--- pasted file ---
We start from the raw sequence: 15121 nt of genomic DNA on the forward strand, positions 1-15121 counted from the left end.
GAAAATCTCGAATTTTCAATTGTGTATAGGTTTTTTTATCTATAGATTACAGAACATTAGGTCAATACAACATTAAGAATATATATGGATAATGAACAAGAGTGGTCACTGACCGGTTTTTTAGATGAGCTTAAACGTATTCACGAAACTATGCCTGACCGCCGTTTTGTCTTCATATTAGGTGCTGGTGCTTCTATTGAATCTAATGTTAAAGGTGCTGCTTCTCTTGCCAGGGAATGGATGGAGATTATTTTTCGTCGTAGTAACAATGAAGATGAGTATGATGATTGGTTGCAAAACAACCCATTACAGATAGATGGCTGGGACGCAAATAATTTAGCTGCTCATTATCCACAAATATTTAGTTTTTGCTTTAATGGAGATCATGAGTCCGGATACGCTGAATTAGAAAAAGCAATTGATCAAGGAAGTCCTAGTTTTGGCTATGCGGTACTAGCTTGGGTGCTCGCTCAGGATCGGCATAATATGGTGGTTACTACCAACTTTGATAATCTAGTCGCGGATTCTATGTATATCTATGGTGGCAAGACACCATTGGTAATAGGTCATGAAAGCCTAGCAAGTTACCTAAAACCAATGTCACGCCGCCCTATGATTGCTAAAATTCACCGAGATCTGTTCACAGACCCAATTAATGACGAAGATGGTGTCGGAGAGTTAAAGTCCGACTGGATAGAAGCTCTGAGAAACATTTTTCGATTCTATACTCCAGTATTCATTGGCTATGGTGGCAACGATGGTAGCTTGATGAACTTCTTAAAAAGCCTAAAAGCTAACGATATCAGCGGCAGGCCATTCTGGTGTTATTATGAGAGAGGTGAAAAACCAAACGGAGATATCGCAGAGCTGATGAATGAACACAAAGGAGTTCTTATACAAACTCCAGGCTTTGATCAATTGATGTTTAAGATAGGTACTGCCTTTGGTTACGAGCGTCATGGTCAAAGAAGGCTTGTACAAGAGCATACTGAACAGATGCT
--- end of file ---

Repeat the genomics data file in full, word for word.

We start from the raw sequence: 15121 nt of genomic DNA on the forward strand, positions 1-15121 counted from the left end.
GAAAATCTCGAATTTTCAATTGTGTATAGGTTTTTTTATCTATAGATTACAGAACATTAGGTCAATACAACATTAAGAATATATATGGATAATGAACAAGAGTGGTCACTGACCGGTTTTTTAGATGAGCTTAAACGTATTCACGAAACTATGCCTGACCGCCGTTTTGTCTTCATATTAGGTGCTGGTGCTTCTATTGAATCTAATGTTAAAGGTGCTGCTTCTCTTGCCAGGGAATGGATGGAGATTATTTTTCGTCGTAGTAACAATGAAGATGAGTATGATGATTGGTTGCAAAACAACCCATTACAGATAGATGGCTGGGACGCAAATAATTTAGCTGCTCATTATCCACAAATATTTAGTTTTTGCTTTAATGGAGATCATGAGTCCGGATACGCTGAATTAGAAAAAGCAATTGATCAAGGAAGTCCTAGTTTTGGCTATGCGGTACTAGCTTGGGTGCTCGCTCAGGATCGGCATAATATGGTGGTTACTACCAACTTTGATAATCTAGTCGCGGATTCTATGTATATCTATGGTGGCAAGACACCATTGGTAATAGGTCATGAAAGCCTAGCAAGTTACCTAAAACCAATGTCACGCCGCCCTATGATTGCTAAAATTCACCGAGATCTGTTCACAGACCCAATTAATGACGAAGATGGTGTCGGAGAGTTAAAGTCCGACTGGATAGAAGCTCTGAGAAACATTTTTCGATTCTATACTCCAGTATTCATTGGCTATGGTGGCAACGATGGTAGCTTGATGAACTTCTTAAAAAGCCTAAAAGCTAACGATATCAGCGGCAGGCCATTCTGGTGTTATTATGAGAGAGGTGAAAAACCAAACGGAGATATCGCAGAGCTGATGAATGAACACAAAGGAGTTCTTATACAAACTCCAGGCTTTGATCAATTGATGTTTAAGATAGGTACTGCCTTTGGTTACGAGCGTCATGGTCAAAGAAGGCTTGTACAAGAGCATACTGAACAGATGCT